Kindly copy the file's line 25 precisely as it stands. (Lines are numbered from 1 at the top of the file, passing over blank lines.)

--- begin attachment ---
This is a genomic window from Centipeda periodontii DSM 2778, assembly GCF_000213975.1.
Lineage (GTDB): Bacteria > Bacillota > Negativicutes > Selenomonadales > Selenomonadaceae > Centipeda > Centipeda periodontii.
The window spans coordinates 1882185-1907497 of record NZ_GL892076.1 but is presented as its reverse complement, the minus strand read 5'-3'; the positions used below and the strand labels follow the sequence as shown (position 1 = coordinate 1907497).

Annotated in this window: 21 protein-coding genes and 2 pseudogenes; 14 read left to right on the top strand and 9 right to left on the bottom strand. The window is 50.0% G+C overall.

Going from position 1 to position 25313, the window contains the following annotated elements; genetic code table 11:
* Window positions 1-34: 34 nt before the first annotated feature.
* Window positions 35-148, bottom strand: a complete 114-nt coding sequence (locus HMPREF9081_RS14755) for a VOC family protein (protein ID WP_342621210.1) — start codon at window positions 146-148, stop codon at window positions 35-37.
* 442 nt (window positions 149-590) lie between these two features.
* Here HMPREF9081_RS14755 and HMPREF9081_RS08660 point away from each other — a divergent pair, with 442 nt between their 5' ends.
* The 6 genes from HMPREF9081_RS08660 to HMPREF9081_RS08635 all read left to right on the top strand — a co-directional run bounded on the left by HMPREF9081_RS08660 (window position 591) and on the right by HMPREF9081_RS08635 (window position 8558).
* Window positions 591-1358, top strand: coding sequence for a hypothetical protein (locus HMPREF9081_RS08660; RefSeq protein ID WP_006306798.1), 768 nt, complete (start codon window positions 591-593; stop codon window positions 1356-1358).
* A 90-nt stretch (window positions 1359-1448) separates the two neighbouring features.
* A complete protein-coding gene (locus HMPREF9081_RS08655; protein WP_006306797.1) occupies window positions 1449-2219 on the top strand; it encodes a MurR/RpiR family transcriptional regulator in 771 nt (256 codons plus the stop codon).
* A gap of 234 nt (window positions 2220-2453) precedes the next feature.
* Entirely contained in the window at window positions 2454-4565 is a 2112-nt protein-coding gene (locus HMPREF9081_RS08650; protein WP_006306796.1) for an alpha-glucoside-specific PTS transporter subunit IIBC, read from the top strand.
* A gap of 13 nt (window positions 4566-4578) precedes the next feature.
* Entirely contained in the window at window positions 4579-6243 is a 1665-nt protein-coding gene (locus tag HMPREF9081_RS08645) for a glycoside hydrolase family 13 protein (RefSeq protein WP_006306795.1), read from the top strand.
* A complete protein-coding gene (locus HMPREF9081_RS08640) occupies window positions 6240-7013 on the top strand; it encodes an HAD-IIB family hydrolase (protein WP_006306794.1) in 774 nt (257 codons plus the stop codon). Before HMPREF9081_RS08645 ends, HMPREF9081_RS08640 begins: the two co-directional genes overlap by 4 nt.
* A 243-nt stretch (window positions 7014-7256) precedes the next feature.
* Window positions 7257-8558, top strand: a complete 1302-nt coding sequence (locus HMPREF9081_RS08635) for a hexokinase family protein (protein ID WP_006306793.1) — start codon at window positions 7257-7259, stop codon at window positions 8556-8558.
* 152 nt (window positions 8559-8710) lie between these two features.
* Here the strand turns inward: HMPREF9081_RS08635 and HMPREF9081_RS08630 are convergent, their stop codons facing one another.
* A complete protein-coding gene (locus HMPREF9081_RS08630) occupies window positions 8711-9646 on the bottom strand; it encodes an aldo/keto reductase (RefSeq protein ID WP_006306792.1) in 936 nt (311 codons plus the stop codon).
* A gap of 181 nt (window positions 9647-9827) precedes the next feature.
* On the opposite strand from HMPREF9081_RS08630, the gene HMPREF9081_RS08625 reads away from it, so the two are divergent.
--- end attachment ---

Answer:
* On the opposite strand from HMPREF9081_RS08630, the gene HMPREF9081_RS08625 reads away from it, so the two are divergent.